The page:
Ortiz Given a 'Jolt,' Helps Nats to Victory

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Barry Svrluga
Washington Post Staff Writer
Saturday, August 5, 2006; 2:16 AM

SAN DIEGO, Aug. 4 -- There was reason for joy, really, because the Washington Nationals had just scored four runs in the top of the sixth inning, the rally that spurred them to a 6-2 victory over the San Diego Padres Friday night. They were cruising, up by five runs over the team that leads the National League West. So what if Ramon Ortiz walked the first hitter he faced in the following frame?

Yet here came Frank Robinson, Ortiz's manager. Robinson's team is in last place in the NL East. His pitchers had walked 392 batters to that point in the season. It was nothing new. But he charged out anyway, 70 years old in an out-of-the-way game on a random Friday night over the course of a long summer.

The conversation with Ortiz, if it can be called that, lasted less than a minute. It was completely one-sided. Ortiz and catcher Brian Schneider looked on as Robinson emphatically displayed his displeasure. How could a pitcher be granted a five-run lead, and then walk the leadoff hitter on five pitches?! He pointed at Ortiz. He gestured and jabbed. Then, he turned and left the mound, only to end up back in the dugout, stewing.

Asked why he approached Ortiz, Robinson said, "To get on his [rear] a little bit, get him back in the strike zone.... Sometimes, that's what it takes -- a little jolt."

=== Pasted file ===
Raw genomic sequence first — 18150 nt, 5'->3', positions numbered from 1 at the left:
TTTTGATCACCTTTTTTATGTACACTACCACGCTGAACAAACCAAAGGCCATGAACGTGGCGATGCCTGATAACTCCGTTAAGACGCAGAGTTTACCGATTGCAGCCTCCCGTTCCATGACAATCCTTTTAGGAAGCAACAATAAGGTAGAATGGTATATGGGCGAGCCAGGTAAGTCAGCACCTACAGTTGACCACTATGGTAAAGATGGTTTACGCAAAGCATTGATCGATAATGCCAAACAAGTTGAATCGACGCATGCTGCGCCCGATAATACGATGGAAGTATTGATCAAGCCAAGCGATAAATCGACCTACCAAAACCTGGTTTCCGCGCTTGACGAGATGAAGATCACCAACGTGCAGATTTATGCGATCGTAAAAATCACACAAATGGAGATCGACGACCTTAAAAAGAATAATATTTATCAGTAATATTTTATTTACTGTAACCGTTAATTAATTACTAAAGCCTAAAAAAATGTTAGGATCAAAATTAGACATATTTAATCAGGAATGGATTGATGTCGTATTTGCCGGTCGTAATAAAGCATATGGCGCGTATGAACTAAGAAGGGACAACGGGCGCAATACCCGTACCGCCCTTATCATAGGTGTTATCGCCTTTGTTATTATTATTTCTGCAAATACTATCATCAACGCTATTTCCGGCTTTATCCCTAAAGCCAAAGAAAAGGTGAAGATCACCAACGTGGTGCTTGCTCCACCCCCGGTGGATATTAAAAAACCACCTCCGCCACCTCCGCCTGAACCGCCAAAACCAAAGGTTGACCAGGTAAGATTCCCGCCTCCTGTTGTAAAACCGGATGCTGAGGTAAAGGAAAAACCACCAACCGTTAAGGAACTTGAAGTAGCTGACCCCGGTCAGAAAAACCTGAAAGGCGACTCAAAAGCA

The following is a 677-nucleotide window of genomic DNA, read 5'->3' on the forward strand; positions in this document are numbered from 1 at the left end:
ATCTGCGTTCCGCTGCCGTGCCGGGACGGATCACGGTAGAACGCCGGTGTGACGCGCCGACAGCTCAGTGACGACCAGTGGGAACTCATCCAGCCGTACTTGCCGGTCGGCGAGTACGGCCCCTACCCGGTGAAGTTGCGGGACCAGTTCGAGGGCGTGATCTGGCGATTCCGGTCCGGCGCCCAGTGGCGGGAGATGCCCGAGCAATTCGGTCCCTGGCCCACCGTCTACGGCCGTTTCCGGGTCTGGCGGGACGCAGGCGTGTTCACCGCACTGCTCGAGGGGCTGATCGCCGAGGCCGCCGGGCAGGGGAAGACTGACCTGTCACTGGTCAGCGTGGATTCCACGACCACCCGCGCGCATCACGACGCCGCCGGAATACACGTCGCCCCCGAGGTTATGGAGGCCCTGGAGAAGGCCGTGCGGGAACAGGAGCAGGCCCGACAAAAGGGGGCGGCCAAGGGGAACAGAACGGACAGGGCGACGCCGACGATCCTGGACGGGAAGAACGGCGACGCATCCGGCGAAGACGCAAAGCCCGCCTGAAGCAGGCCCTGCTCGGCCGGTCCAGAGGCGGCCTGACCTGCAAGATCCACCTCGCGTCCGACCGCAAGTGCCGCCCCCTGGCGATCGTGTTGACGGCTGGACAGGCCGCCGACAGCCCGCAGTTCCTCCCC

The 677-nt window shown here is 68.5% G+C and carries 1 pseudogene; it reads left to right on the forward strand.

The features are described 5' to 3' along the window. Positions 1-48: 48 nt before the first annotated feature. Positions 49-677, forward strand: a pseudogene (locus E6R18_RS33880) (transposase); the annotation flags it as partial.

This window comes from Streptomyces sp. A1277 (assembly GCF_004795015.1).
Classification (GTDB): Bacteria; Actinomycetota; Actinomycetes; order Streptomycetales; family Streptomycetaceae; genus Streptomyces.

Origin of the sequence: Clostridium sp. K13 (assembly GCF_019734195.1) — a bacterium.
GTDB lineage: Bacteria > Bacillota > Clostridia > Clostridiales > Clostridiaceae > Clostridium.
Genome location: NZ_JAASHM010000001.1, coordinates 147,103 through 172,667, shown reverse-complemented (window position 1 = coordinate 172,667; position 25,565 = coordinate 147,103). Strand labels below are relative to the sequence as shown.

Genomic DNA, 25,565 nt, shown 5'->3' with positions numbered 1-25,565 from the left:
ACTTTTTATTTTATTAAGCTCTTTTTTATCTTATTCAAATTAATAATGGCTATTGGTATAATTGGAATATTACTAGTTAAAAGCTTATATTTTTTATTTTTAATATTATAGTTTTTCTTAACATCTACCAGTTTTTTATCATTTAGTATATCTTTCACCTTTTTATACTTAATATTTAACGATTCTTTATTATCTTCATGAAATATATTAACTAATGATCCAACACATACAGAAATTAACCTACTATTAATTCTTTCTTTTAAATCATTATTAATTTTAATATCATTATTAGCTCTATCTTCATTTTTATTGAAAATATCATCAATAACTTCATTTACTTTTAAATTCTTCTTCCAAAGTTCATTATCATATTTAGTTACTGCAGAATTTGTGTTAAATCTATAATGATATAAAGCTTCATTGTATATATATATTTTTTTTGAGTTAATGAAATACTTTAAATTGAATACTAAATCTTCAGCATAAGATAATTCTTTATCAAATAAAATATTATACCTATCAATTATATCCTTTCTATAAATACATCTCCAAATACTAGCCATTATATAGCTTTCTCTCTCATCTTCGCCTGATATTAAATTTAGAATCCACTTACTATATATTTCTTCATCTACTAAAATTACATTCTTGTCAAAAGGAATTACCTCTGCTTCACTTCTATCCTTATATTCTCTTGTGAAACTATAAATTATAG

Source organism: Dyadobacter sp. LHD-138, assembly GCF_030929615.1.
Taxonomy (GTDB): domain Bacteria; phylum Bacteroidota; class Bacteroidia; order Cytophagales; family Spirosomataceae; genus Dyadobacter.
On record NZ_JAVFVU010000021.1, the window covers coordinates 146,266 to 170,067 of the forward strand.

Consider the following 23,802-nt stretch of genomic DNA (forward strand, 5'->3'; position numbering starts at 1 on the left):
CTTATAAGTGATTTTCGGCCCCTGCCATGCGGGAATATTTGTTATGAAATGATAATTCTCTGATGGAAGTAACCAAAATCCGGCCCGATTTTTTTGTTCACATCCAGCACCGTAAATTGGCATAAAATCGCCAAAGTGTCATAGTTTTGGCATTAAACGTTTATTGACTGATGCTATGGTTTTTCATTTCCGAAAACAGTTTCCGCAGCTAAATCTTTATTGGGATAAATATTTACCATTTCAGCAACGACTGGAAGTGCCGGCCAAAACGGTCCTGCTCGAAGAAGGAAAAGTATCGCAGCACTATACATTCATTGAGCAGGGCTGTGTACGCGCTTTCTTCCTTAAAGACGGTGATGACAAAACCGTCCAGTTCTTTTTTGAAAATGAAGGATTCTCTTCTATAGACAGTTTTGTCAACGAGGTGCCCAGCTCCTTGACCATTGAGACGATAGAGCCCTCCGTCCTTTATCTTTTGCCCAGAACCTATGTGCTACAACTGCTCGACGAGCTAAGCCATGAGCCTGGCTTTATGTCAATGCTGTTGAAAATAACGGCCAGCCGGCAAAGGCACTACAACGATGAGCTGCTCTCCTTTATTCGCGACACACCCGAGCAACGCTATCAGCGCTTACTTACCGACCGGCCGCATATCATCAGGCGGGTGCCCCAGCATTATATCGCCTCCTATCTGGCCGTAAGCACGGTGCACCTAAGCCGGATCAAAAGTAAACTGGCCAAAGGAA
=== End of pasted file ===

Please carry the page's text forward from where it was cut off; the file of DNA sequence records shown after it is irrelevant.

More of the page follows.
So consider Ortiz jolted. He threw two strikes to the next man he faced, rookie Josh Barfield, and then followed with a third. Barfield grounded into a double play, and though Ortiz allowed a solo homer to pinch hitter Rob Bowen in the inning, that was all the Padres would get.

"It's good," Ortiz said. "Look, Frank -- I got a double play."

Ortiz finished with a six-inning outing in which he somehow allowed only two runs while giving up seven hits and five walks. But at the behest of his manager, he bore down when he needed to -- and won.

Robinson's confrontation with Ortiz provided some spice to the Nationals' third win in four games. But it came from other sources as well. Shortstop Felipe Lopez, bordering on torrid of late, went 2 for 4 with his third homer as a National. Third baseman Ryan Zimmerman went 2 for 3 and sparked the sixth-inning rally with a two-run homer that scored Lopez ahead of him.

And what would a Nationals' victory be without something spicy from Alfonso Soriano? Naturally, he hit an RBI double, a two-out bouncer past third base that put the Nationals up 2-0 in the fifth. He promptly got thrown out stealing third -- inexplicably, it would seem, given that Lopez was at the plate, there were two down, and a base hit would have scored him from second anyway.

Soriano, then, is still something of an adventure, a free swinger and a free thinker. At some point, though, it would figure teams would start thinking about Soriano's presence in left field.

"They should," Zimmerman said.

No, he hadn't played a regular season game in left field before Opening Day this year. Yes, his play out there -- after a major league career spent at second base -- has been something of an adventure. But somewhere, someone must have noticed that Soriano entered play this weekend leading the majors in outfield assists.


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